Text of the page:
Scott on Slate Star Codex sometimes posts a collection of links with brief comments. I thought I would try it.
According to Bloomberg, the FBI has succeeded in recovering some of the emails on the server that was supposedly wiped before handing it over to them. The reason this is a news story is that it might provide evidence against Hilary, emails that should have been turned over and were not because they contained information she did not want to get out. But whatever is on the server, the fact that the FBI was able to recover it is relevant to Hilary's qualifications to be president. Anyone living in the modern world and using computers should know that erasing a disk does not guarantee that the contents cannot be recovered. Even if she does not know much about computer technology, she ought to have people working for her who do. If she does not, that is evidence of incompetence, not in wiping a hard drive but in hiring and managing subordinates—a large part of a president's job.
Aliens Cause Global Warming is an essay by Michael Crichton on the way in which he believes that science has become corrupted in recent decades. The obvious application is to current climate controversies but the more general problem is what he views as a shift of the enterprise from the search for truth to a way of convincing people of things you want them to believe. His best example is probably the Nuclear Winter campaign:
The first announcement of nuclear winter appeared in an article by Sagan in the Sunday supplement, Parade. The very next day, a highly-publicized, high-profile conference on the long-term consequences of nuclear war was held in Washington, chaired by Carl Sagan and Paul Ehrlich, the most famous and media-savvy scientists of their generation. Sagan appeared on the Johnny Carson show 40 times. Ehrlich was on 25 times. Following the conference, there were press conferences, meetings with congressmen, and so on. The formal papers in Science came months later.
This is not the way science is done, it is the way products are sold.
Part of the reason I agree with his point was an article I read at the time, written by one of the teams whose work fed into the nuclear winter conclusion. They conceded that a criticism that had been offered of their work was correct, concluded that fixing the error would reduce the length of nuclear winter from years to weeks. But they also found another mistake in their initial work with the opposite effect. Fixing that got it back to years.
There is nothing surprising or disturbing about the fact that published scientific articles sometimes have mistakes. I am currently in the middle of redoing an old project, my research on Icelandic law, and have concluded that at least some details in what I published more than thirty years ago were wrong. But there is a problem with proclaiming something as scientific fact before other people have had a chance to look at your research and critique it.
One interesting thing about that particular case is that it might be defended as a case of justified dishonesty. I can imagine a reasonable person deliberately misrepresenting the evidence, claiming it was much stronger than he believed it actually was, on the grounds that almost anything that reduced the risk of nuclear war, honest or dishonest, was worth doing. The counter-argument is implicit in Crichton's essay—that treating science in that way converts it from a mechanism for determining truth to a tool of partisan debate, with very bad long-term results.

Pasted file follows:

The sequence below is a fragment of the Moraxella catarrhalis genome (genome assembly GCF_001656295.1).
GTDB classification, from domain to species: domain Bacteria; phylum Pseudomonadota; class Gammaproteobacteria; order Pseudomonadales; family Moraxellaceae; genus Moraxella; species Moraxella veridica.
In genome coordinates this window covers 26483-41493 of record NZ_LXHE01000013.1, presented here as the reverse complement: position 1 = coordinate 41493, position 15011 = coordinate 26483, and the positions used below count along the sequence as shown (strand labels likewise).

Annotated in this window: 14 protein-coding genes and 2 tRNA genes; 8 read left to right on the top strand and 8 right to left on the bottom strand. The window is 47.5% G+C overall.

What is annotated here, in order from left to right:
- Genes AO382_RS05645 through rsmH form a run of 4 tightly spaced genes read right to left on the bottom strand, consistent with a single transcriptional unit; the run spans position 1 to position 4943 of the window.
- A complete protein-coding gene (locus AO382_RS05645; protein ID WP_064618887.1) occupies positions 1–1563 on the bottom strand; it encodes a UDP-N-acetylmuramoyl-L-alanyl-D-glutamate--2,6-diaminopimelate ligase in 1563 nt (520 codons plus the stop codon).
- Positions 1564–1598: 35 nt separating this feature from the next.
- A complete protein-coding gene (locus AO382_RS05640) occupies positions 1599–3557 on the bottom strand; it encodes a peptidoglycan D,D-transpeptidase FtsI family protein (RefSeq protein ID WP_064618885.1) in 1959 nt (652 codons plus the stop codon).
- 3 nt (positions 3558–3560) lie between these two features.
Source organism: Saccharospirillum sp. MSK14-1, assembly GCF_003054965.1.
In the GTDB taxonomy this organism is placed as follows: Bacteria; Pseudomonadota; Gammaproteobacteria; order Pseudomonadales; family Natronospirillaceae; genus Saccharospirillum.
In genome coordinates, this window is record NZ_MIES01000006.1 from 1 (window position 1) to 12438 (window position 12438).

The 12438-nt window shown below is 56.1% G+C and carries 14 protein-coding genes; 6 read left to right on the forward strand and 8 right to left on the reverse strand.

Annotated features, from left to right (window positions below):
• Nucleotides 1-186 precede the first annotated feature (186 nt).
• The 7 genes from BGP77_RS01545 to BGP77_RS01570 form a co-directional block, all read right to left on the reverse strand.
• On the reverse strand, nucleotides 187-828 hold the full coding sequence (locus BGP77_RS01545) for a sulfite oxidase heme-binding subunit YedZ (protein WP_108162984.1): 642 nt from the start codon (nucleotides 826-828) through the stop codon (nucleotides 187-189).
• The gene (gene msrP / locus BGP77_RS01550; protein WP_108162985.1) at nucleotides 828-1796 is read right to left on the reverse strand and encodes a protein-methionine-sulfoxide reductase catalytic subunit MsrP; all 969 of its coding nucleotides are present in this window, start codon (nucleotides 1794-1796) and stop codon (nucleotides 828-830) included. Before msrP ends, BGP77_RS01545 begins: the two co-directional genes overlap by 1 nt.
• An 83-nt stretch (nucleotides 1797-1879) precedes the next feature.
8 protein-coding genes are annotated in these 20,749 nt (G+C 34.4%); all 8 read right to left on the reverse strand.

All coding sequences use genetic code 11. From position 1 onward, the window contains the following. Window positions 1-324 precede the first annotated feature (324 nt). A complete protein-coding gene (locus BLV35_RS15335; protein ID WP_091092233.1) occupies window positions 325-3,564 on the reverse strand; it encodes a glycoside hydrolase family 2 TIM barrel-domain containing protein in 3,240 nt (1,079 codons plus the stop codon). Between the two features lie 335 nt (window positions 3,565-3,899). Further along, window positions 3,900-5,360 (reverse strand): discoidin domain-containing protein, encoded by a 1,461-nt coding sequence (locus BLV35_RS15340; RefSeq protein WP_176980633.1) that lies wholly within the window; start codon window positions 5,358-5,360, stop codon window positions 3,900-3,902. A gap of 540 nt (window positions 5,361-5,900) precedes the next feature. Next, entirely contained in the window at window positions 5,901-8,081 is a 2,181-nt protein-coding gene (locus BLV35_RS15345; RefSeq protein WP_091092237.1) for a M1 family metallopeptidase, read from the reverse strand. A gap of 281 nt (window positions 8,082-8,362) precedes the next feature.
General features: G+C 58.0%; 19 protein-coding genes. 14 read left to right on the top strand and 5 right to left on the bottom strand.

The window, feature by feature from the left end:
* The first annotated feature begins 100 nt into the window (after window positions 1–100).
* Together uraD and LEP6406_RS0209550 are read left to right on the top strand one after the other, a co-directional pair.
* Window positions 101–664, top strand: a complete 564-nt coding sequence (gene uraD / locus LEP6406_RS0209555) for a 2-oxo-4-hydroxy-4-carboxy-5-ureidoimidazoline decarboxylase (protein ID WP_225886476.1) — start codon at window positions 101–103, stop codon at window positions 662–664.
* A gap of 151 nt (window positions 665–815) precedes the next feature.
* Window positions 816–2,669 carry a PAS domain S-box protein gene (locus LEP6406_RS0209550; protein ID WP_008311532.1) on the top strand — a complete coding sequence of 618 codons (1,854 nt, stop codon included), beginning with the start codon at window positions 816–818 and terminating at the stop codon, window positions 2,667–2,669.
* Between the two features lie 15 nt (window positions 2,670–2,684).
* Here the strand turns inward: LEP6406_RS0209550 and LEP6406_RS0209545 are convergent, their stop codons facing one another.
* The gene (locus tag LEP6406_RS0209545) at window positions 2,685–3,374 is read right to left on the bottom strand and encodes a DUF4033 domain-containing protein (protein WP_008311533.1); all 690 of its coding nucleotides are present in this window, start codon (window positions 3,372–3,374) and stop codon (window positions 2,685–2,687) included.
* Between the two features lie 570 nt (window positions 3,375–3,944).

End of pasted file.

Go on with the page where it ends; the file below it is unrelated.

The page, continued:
A recent piece by P.J. O'Rourke takes Ann Coulter to task for tweeting during the September 16th debate:
Cruz, Huckabee Rubio all mentioned ISRAEL in their response to: “What will AMERICA look like after you are president.”
How many f—ing Jews do these people think there are in the United States?
I am no fan of Coulter and enjoyed the essay, but with two reservations. The first has to do with the tweets. The reference to "f—ing Jews" is not about ethnicity. The implied point was that candidates focus on support for Israel to attract support from Jewish voters, and there aren't enough Jewish voters to make it worth doing. It is abrasively put, but it implies nothing about her view of Jews other than their numbers.
The point is, however, wrong—not because there are a lot of Jewish votes but because winning Jewish votes is not the reason the candidates talk about Israel. American conservatives are mostly pro-Israel for reasons that have nothing to do with their view of Jews, just as the American left is mostly anti-Israel for similar reasons. Republican candidates are trying to appeal to conservative voters; trumpeting their support for Israel is one way of doing so.
My other reservation had to do with O'Rourke's reference to Chesterton’s essay “The Problem of Zionism,” which implied that it was antisemitic. While it is possible to excerpt passages that sound antisemitic, it is also possible, perhaps easier, to find ones that make Chesterton sound like a Zionist. For instance:
"It is our whole complaint
against the Jew that he does not till the soil or toil with the
spade; it is very hard on
him to refuse him if he really says, 'Give me a soil and
I will till it; give me a spade and
I will use it.' It is our whole reason for distrusting him that
he cannot really love any of the lands in which he wanders; it seems
rather indefensible to be deaf to him
if he really says, 'Give me a land and
I will love it.'"
For a more detailed discussion and defense of Chesterton, see the chapter on him in the second edition of my Machinery of Freedom
Question: Would readers prefer it if I had posted this as three short posts instead of one long one?